Members of the Faculty Senate held an open discussion on diversity and campus climate issues with student leaders of campus groups and other interested parties at AU. Among the ideas put forward by visitors: educate faculty about diversity issues, faculty should get to know a student of color to better understand their experiences, find ways to better address the mental health and stress problems that arise for students who confront racial discrimination (including reducing the cost and wait times for appointments), allow trigger warnings to help students improve mental well-being, hire more mental health counsellors of color, and hire more professors of color who can be role models for students of color.
Faculty and administrative visitors including Assistant VP of Campus Life Fanta Aw, as well as Senate Chair Todd Eisenstadt, Provost Scott Bass, DAA Mary Clark, Senate Past Chair Larry Engel, spoke about initiatives that are being developed to help with some of these problems, including activities at the upcoming faculty and staff retreat, RiSE (Reinventing the Student Experience), Diversity and Inclusion Faculty Working Group, and Expectations and Guidelines for Faculty Conduct at AU.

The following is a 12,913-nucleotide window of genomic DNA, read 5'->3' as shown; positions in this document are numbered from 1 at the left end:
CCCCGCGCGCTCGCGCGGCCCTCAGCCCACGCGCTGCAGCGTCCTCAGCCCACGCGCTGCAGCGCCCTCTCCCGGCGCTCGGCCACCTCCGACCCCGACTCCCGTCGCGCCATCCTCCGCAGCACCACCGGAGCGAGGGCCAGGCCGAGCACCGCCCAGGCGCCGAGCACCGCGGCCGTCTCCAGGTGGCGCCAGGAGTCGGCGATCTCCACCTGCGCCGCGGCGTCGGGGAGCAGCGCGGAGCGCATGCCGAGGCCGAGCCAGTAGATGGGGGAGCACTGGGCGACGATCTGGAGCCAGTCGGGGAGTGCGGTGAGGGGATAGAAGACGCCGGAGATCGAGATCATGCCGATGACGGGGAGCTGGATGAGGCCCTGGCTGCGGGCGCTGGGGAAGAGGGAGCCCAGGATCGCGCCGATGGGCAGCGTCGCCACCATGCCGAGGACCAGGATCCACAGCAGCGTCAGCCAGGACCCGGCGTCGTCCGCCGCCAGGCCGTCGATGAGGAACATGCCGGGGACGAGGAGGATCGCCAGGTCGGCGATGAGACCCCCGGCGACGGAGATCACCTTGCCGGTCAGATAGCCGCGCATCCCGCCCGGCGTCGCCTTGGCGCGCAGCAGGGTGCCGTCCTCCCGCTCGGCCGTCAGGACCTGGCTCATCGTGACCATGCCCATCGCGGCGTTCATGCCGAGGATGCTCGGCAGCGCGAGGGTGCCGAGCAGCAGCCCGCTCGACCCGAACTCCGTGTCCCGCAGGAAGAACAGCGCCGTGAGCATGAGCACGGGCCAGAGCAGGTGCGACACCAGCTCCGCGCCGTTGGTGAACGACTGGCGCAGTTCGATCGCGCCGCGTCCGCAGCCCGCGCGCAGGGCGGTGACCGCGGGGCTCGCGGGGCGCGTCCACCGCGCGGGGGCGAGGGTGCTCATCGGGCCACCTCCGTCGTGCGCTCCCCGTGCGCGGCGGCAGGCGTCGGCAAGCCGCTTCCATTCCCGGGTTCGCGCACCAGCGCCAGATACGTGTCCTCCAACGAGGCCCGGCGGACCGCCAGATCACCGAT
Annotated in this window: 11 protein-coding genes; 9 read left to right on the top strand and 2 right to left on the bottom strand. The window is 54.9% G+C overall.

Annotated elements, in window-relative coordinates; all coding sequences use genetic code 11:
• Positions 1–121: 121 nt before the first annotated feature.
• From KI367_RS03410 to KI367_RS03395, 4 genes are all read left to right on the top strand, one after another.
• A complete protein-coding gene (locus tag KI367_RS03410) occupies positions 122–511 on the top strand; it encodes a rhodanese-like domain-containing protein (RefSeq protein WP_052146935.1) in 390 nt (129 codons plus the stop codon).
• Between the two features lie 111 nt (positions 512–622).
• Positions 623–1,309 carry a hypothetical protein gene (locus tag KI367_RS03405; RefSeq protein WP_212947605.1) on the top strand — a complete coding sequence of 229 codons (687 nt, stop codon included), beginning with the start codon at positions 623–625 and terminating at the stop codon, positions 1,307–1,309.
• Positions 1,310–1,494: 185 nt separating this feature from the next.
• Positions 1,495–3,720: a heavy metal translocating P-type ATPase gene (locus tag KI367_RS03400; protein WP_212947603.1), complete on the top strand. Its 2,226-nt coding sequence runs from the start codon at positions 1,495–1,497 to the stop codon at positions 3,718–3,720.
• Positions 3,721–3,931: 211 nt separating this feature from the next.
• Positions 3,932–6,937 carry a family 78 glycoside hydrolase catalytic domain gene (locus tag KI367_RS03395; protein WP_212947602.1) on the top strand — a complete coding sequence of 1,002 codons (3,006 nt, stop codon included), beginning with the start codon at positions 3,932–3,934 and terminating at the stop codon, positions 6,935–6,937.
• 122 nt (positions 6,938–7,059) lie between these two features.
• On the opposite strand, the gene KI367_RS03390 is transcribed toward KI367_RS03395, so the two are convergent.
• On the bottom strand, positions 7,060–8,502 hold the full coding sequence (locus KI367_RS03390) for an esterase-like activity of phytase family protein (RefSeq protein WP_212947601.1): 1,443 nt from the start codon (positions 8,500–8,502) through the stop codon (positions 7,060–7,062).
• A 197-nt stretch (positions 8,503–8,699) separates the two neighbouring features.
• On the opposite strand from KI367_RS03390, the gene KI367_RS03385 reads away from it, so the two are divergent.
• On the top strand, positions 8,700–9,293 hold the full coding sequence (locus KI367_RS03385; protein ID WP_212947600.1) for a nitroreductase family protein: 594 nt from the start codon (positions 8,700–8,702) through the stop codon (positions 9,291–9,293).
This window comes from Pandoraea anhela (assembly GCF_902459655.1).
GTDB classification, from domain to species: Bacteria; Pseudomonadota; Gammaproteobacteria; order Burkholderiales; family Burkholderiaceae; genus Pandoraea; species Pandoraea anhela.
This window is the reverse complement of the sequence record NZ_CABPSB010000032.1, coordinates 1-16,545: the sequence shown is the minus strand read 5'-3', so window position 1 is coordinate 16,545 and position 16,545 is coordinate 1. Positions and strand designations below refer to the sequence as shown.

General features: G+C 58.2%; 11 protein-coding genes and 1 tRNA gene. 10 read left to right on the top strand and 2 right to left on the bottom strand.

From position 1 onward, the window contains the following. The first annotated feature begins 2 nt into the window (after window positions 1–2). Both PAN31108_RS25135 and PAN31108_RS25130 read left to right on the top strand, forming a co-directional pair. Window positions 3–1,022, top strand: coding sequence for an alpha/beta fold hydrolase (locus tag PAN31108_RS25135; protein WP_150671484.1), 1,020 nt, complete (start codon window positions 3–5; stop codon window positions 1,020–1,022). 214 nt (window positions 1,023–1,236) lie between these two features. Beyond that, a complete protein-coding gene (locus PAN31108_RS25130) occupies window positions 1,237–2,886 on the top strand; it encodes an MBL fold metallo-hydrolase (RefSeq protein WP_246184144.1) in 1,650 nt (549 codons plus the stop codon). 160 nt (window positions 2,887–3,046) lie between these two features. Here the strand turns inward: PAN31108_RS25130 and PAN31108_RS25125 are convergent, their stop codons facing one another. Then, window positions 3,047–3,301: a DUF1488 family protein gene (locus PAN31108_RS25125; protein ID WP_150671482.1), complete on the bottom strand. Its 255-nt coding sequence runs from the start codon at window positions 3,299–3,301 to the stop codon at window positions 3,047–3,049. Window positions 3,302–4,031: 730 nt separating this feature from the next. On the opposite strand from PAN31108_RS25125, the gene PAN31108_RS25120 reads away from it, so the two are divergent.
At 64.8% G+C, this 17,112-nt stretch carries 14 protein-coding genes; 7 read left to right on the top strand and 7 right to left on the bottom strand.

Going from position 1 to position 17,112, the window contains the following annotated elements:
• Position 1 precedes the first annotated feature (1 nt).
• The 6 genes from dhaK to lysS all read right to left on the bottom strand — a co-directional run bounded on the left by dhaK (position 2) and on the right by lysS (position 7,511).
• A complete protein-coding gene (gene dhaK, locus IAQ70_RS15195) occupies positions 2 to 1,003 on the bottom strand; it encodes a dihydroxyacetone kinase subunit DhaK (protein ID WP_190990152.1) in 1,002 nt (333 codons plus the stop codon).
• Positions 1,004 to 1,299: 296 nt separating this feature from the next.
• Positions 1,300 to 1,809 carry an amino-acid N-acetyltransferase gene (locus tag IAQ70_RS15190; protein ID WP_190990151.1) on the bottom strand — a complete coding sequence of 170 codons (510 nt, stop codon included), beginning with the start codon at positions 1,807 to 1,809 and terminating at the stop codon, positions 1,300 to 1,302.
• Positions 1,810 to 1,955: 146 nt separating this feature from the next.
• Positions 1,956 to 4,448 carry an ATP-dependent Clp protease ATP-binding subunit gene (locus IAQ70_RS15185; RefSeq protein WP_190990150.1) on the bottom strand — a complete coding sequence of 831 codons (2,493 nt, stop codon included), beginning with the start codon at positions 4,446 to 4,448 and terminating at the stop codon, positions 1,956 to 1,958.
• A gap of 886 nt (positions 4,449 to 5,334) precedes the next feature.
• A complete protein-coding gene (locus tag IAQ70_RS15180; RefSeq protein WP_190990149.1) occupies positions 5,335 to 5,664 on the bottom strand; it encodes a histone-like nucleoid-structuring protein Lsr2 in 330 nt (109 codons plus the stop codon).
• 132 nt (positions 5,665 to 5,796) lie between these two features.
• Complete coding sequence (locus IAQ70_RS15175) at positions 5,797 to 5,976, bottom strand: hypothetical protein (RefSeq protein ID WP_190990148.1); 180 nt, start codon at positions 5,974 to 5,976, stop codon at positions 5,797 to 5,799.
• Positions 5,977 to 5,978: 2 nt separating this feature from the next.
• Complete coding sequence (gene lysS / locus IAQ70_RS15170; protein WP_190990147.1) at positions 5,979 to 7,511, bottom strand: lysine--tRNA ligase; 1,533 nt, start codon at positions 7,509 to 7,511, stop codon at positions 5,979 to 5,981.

Provost Scott Bass commented in his report on the racial climate on campus. Challenges remain. More needs to be done to welcome students meaningfully, including through the curriculum. RiSE is at the heart of this effort. Forming authentic relationships is also very important, as are communication patterns. He stated that he will insist that narrative comments in ITS be made public to university administrators, as a way to monitor racist comments and actions by faculty.
The annual reports for the Standing Senate Committees for AY2015-16 were presented by the committee chairs or their representatives. Provost Bass emphasized that staggered appointments to these committees may be helpful for continuity.
Todd Eisenstadt introduced three budget resolutions:
1.) Given that the annual faculty and staff merit increase (as a percentage of increase in base pay) has averaged only 0.75 percent per year over the last two years, whereas the cost of living during that two-year period is projected at twice that amount, and given that the average annual increases during the prior decade was much higher per year, the Faculty Senate resolves to ask that the University Budget Committee and Board of Trustees to offer a faculty and staff merit increase, in base salaries, during each of the two years of the budget. A motion to vote was made and seconded, and the resolution was approved 20-0-0.